Category Archives: Analysis

FIDO and General Wesley Clark in Ukraine: US advisors on the ground, deadly messenger

News that General Wesley Clark, USA (Ret.) visited the Ukraine at the behest of the National Security Advisor there—and also a senior member of Ukraine’s parliament—should be a cause for alarm. A nonprofit foundation was involved in this exercise (more below). There is a sense of open, almost joyful viciousness in all this pro-war, anti-Russian sentiments on opinion pages and television broadcasts. It is certainly racist and demeaning in tone. Such is the first step in convincing the public that the “transgressor” is equivalent to a retrovirus. Continue reading

Hurtling into darkness: America’s great leap towards global tyranny

The darkness to which I refer is something largely unanticipated in political studies and even in science fiction, a field which definitely enters this discussion, as readers will see. Continue reading

Commercialisation: the antithesis of sharing

‘Sharing is the key to solving the world’s problems.’ Such a statement is so simple that it may fail to make an appeal, so we must go much deeper into this subject if we want to comprehend what this means. In order to understand how sharing is the surest guide to justice, peace and right human relations, we need to investigate its meaning and significance from many angles—including psychologically and spiritually, as well as from a social, economic and political perspective. Continue reading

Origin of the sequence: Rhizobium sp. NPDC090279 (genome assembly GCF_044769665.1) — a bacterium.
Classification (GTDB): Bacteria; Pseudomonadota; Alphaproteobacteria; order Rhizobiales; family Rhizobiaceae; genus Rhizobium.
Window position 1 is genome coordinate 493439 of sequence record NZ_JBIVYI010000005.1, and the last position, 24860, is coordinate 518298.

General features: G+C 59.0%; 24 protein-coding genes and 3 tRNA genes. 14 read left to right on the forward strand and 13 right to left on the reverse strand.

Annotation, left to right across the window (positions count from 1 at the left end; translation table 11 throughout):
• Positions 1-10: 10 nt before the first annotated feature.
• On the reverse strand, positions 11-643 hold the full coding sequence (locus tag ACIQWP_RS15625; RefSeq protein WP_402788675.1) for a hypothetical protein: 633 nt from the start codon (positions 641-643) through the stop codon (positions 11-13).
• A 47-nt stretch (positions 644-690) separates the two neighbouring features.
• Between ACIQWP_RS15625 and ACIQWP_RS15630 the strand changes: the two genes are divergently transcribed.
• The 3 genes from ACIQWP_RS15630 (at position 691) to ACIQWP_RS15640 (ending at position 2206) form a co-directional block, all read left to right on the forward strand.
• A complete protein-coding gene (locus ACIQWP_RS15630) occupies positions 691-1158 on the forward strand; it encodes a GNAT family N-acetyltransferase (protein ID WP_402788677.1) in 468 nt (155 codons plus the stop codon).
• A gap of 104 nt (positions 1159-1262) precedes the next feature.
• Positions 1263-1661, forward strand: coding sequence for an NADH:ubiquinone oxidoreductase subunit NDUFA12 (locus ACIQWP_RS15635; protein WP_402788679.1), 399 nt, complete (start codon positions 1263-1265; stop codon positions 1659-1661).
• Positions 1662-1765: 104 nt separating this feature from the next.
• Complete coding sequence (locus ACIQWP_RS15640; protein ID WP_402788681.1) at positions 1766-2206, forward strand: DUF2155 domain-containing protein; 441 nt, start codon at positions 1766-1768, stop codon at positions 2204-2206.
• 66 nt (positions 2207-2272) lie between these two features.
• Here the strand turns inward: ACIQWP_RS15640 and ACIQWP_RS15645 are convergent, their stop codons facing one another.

America’s coup machine: Destroying democracy since 1953

Soon after the 2004 U.S. coup to depose President Jean-Bertrand Aristide of Haiti, I heard Aristide’s lawyer Ira Kurzban speaking in Miami. He began his talk with a riddle: “Why has there never been a coup in Washington D.C.?” The answer: “Because there is no U.S. Embassy in Washington D.C.” This introduction was greeted with wild applause by a mostly Haitian-American audience who understood it only too well. Continue reading

New American reality: An empire beyond salvation

US Secretary of State John Kerry couldn’t hide his frustration anymore as the US-sponsored peace process continued to falter. After 8 months of wrangling to push talks between Israel and the Palestinian Authority forward, he admitted while in a visit to Morocco on April 4 that the latest setback had served as a ‘reality check’ for the peace process. But confining that reality check to the peace process is hardly representative of the painful reality through which the United States has been forced to subsist in during the last few years. Continue reading

NATO plans global dominance

NATO was established in April 1949. It’s a US imperial tool. It’s been this way from inception. Washington provides the lion’s share of funding. It’s around 75%. Continue reading

The new New World Order

It was a different world two decades ago. The Soviet Union under Yeltsin’s hand capitulated to the West and the slow march away from a democratizing state began. The West had ‘won’ the Cold War and had it within its range to make a global ‘peace dividend’ with promises to not extend NATO into eastern Europe. The U.S. economy, although already on the path to serious economic debt problems, had worked side by side with China for a new era of global prosperity, at the same time that the economic tide in Russia was all about asset stripping and the rise of the oligarchs. Continue reading

Ukraine and Latin America: Same neocon cabal behind political disruption

(WMR)—The neocons are as an influencing factor in America’s foreign policy today as they were during the darkest days of the Bush administration. The coup d’état by globalist bankers allied with neo-Nazis and Zionist cadres in Ukraine is linked through several neocon operations in Washington, DC, to the aggressive push by the United States to topple progressive governments and politicians in Latin America. Continue reading